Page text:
The main event most of us will remember from 2020 is the COVID-19 pandemic — it has affected just about every industry in one way or another. The global economy has been thrown into rather uncertain times, which has negatively affected most businesses but especially small businesses.
The pandemic hit the world around the beginning of the year when business owners and companies were still working on creating functional budgets. This led to a lot of micromanaging on the part of owners and company leaders and the use of contingency plans to “plug the hole until it could be fixed.”
Even when budgets were created, they ended up being almost unusable due to economic changes, thereby creating numerous uncertainties.
The business year will soon end and 2021 will be upon us. It’s time to address your budget again so that your business remains on track to achieving your financial goals.
Here are a few tips business owners should implement to keep working toward their financial goals irrespective of the uncertainties that lay ahead:
1. Stay informed
With uncertainty often comes panic and the potential for errors. Also, the phrase “subject to change” is being thrown around a lot when describing what the next 12 months have in store.
While that statement is true to an extent, it’s best to find out the facts as they relate to your business in particular. This will help you prepare a somewhat accurate budget that you don’t have to deviate from far too much.
2. Take a look at your current numbers
One sure effect of the pandemic was that it impacted everyone differently. Some businesses thrived, especially those that could adopt a remote form of work, whereas others were hit hard. Either way, your income likely changed due to adjustments your business had to make to keep operations running in light of stay-at-home advisories and other changes brought forth by the pandemic. Create a new budget according to these changes or just tweak the old one at the appropriate points.
3. Make operational changes to reflect your new budget
Remember that 2021’s budget will hinge on this year’s fiscal end. Do some of what you know and are used to but be open to flexibility and making appropriate changes as needed.
If you have to operate at reduced capacity, then go ahead. If you have to cut down on resources or switch up your processes, try to do so in a manner that minimally affects the overall productivity and results of your business.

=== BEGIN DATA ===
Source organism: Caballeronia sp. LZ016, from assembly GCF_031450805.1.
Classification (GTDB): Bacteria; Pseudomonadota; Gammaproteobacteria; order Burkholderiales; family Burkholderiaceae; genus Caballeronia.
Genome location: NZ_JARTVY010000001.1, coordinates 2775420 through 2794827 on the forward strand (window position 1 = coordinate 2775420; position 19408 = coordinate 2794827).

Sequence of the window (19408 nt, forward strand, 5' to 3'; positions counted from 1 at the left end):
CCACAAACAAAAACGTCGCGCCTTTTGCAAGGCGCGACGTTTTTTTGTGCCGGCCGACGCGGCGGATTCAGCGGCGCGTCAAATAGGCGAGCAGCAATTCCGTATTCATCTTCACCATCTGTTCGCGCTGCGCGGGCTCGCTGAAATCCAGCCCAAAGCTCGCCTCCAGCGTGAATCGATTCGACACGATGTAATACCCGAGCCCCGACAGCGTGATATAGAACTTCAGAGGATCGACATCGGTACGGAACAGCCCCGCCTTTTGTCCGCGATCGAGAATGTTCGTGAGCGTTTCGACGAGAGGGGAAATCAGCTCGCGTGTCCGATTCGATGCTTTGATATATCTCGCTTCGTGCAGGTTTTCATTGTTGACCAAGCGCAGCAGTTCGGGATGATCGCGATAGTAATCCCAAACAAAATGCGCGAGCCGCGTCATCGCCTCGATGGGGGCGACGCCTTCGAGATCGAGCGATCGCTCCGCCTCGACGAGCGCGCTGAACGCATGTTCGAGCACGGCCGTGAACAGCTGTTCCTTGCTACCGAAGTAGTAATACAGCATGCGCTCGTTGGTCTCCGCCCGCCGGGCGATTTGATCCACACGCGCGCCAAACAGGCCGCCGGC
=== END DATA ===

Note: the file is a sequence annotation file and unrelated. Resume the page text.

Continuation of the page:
4. Work on your priorities
Perhaps start by creating a scale of preference, where you place your most pressing needs on top with the less important needs much lower on your list.
Several businesses had to take out loans just to stay afloat during the pandemic. If this was your case, then paying back those loans should be your priority or number one on your list. Failure to do so will ensure that you fall off track of your financial goals over time.
On the other hand, if you didn’t have to take out a loan, try to keep it that way. Limit expenses as much as possible and get more creative with your business. Stay on top of your finances, maximize profit, and cut costs where possible.
5. Develop a more creative and flexible attitude toward your finances
If you’re wondering what we mean by “creative and flexible,” then let us remind you of our initial assessment that businesses were all affected by the pandemic differently — that is, those who thrived and those who experienced some hardship, financial or otherwise.
Think of creative ways to make your business work more efficiently, or to generate more income. If you’re able to drive sales, then use your profit well, and also build cash reserves to fund future expenses or emergencies — this is crucial.
It’s also important to create a flexible, agile budget. You must monitor your budget and adjust as the future unfolds and things become less “subject to change.” Don’t be too rigid on this front.
Ultimately, the uncertainties that came with the pandemic also brought some important teachable moments. That said, gather what you’ve learned so far and make solid plans for your business’s financial future. Determine your income sources, your fixed and variable expenses, and create the best budget you can for your business under the circumstances of this “new normal.”
With these five tips and thorough, proactive planning, you’ll be in a better position to pull your finances together and reach your goals before the next business year. If you need help re-evaluating your business budget and goals before year-end, contact the Shone Wealth Management team.